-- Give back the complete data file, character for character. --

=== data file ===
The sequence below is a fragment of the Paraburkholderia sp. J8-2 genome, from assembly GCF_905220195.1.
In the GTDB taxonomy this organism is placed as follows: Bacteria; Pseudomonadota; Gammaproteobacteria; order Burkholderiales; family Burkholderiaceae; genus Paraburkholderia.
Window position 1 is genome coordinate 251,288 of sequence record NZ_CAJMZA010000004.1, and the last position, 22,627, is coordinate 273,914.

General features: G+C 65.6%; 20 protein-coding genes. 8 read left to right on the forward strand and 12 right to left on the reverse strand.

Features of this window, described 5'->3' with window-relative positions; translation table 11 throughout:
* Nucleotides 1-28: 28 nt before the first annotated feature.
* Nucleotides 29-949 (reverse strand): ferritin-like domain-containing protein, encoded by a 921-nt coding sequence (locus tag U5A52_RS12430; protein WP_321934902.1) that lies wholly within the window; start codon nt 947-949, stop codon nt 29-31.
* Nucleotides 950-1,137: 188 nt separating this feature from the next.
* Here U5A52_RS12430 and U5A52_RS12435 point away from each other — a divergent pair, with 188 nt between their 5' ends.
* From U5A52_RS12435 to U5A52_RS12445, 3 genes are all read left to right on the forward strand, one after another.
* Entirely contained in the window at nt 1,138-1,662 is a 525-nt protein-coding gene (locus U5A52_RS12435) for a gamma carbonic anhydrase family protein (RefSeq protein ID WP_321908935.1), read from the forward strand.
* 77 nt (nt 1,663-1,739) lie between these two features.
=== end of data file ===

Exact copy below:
The sequence below is a fragment of the Paraburkholderia sp. J8-2 genome, from assembly GCF_905220195.1.
In the GTDB taxonomy this organism is placed as follows: Bacteria; Pseudomonadota; Gammaproteobacteria; order Burkholderiales; family Burkholderiaceae; genus Paraburkholderia.
Window position 1 is genome coordinate 251,288 of sequence record NZ_CAJMZA010000004.1, and the last position, 22,627, is coordinate 273,914.

General features: G+C 65.6%; 20 protein-coding genes. 8 read left to right on the forward strand and 12 right to left on the reverse strand.

Features of this window, described 5'->3' with window-relative positions; translation table 11 throughout:
* Nucleotides 1-28: 28 nt before the first annotated feature.
* Nucleotides 29-949 (reverse strand): ferritin-like domain-containing protein, encoded by a 921-nt coding sequence (locus tag U5A52_RS12430; protein WP_321934902.1) that lies wholly within the window; start codon nt 947-949, stop codon nt 29-31.
* Nucleotides 950-1,137: 188 nt separating this feature from the next.
* Here U5A52_RS12430 and U5A52_RS12435 point away from each other — a divergent pair, with 188 nt between their 5' ends.
* From U5A52_RS12435 to U5A52_RS12445, 3 genes are all read left to right on the forward strand, one after another.
* Entirely contained in the window at nt 1,138-1,662 is a 525-nt protein-coding gene (locus U5A52_RS12435) for a gamma carbonic anhydrase family protein (RefSeq protein ID WP_321908935.1), read from the forward strand.
* 77 nt (nt 1,663-1,739) lie between these two features.